At big-name schools such as Yale, you'll need not only top grades and mega test scores, but rave reviews from teachers and counselors, an engaging essay and success...
At big-name schools such
as Yale, you’ll need not only top grades and mega test scores, but rave reviews from teachers and counselors, an engaging essay and success in an outside-of-school activity.
It also helps if:
Most Read Stories
- Seattle’s March for Science draws thousands on Earth Day — including a Nobel Prize winner WATCH
- New wife feels sting of inheritance-plan snub | Dear Carolyn
- Recipe: Bacon-Wrapped Corn on the Cob with Charred Lime Crema
- Car brings down power lines, causing I-5 shutdown and outages in North Seattle
- Boeing issues new layoff notices to 429 workers in Washington state
You have a talent the school’s short on (which one year could be a goalie for the hockey team, the next, a bassoonist).
You’d enhance the diversity. Are you a farmer’s daughter? A native of Togo? (Sometimes just being a Northwesterner gives you a leg up, depending on how many others apply.)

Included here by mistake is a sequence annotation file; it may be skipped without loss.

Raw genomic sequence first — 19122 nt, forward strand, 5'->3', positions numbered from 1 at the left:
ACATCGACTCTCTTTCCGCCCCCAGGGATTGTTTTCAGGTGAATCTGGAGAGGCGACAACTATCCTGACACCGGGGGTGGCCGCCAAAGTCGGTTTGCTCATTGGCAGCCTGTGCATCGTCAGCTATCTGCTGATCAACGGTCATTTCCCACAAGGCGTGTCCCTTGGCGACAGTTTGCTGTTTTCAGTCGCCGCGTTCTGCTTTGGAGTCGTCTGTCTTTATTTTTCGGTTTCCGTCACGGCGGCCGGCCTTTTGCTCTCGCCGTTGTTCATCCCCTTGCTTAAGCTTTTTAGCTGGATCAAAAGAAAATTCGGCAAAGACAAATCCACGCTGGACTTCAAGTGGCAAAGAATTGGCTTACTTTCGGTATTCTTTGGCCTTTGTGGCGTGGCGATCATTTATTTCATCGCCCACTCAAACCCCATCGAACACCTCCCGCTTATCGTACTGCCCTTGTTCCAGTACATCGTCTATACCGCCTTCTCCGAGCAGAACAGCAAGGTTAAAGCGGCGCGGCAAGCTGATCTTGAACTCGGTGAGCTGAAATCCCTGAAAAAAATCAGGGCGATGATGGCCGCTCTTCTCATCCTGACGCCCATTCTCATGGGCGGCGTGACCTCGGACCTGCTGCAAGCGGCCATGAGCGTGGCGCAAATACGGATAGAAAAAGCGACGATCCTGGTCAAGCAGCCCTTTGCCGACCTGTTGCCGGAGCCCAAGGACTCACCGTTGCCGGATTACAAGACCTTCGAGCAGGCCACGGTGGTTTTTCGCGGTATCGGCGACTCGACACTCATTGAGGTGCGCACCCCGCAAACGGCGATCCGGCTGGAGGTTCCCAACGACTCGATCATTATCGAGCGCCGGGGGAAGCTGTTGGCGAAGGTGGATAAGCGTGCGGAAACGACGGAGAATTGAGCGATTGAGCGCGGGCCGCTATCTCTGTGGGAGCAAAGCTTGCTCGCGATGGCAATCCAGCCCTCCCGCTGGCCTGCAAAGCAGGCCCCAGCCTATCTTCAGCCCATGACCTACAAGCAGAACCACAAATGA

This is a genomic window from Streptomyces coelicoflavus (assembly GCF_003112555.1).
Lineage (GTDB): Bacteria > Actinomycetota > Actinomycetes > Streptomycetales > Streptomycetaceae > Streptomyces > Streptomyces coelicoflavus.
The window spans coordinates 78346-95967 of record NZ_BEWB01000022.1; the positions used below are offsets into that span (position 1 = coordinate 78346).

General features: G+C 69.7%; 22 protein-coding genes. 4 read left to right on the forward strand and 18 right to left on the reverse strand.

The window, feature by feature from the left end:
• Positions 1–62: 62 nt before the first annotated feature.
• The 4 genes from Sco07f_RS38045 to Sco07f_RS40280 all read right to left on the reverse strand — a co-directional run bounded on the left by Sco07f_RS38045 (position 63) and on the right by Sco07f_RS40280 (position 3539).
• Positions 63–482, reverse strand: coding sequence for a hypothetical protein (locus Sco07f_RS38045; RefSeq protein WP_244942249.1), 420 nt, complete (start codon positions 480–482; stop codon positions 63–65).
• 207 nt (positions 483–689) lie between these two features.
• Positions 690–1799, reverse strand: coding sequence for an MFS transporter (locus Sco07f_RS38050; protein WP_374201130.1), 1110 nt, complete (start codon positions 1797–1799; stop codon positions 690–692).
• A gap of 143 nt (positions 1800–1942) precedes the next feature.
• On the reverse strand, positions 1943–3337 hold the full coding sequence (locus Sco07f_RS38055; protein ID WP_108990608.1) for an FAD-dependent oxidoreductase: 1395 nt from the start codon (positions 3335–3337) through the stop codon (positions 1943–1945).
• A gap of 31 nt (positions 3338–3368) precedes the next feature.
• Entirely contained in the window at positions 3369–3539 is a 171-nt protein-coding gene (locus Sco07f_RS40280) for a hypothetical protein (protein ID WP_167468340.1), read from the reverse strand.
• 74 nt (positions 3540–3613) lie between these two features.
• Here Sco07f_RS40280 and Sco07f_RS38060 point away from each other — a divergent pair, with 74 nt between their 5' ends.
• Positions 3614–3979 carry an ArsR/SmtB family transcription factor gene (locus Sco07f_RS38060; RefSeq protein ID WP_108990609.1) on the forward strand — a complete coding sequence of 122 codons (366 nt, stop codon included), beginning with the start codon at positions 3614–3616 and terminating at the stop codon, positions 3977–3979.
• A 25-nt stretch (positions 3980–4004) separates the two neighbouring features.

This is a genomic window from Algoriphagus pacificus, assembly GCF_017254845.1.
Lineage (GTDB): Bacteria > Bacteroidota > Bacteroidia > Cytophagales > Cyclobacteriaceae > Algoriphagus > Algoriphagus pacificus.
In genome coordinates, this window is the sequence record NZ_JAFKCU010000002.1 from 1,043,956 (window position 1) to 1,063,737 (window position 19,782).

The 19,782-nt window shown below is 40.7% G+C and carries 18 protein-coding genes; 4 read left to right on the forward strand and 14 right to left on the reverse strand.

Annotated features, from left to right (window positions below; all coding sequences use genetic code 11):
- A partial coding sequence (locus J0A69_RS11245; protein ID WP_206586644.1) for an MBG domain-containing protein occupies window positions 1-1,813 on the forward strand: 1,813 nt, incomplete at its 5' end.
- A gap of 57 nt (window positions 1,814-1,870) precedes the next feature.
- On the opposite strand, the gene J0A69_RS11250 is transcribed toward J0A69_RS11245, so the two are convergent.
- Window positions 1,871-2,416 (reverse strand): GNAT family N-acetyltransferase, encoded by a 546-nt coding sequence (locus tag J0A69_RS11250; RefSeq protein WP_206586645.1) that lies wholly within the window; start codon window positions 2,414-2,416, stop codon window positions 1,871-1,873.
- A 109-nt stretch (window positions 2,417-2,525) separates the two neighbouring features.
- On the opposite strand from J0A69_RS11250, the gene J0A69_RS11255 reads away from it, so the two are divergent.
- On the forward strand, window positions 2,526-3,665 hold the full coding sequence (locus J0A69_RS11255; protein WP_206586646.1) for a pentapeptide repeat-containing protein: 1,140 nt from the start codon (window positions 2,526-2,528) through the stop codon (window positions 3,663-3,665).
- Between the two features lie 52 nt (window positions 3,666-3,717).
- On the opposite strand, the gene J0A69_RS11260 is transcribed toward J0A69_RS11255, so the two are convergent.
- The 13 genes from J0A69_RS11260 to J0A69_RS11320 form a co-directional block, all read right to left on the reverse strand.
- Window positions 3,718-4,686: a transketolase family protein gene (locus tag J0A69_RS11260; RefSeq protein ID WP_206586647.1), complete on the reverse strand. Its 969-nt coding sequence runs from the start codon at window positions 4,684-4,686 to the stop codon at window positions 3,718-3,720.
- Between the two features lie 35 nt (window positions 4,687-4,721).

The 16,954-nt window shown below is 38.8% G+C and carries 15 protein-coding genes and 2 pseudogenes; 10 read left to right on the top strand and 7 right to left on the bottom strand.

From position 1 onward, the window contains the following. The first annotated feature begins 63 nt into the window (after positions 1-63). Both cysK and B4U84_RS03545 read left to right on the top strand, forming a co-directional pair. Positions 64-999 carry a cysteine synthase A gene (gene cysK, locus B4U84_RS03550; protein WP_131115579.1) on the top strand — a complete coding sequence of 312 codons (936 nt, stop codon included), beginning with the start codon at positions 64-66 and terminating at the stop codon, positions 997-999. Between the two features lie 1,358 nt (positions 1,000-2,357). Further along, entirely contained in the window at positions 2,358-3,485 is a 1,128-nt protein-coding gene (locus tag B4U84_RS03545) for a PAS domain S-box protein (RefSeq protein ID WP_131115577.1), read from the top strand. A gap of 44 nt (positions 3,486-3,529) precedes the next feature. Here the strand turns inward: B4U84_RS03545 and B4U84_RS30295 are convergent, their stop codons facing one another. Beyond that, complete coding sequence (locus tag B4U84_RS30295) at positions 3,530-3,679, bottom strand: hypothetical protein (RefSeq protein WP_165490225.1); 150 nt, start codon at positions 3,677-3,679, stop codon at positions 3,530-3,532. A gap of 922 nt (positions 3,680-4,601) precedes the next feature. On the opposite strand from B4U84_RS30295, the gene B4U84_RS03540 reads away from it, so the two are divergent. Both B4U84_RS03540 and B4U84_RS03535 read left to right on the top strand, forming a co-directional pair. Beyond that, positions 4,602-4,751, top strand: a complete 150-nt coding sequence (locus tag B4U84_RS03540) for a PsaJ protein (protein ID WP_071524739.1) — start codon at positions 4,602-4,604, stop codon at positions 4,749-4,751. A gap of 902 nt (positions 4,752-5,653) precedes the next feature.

Your parents or grandparents attended (President Bush’s recent comment against this notwithstanding).
University of Washington
Public schools such as the University of Washington are bound to an admissions formula that begins with a look at grades and test scores.
“It’s fairly automatic for us to accept someone with a 3.7 GPA and a 1200 SAT,” says Tim Washburn, assistant vice president for enrollment services at the UW.
Remaining applicants are scrutinized for rigor of courses, strength of their senior year and out-of-school activities.
UW doesn’t care whether your parents are alumni, Washburn says. It does seek out first-generation college students.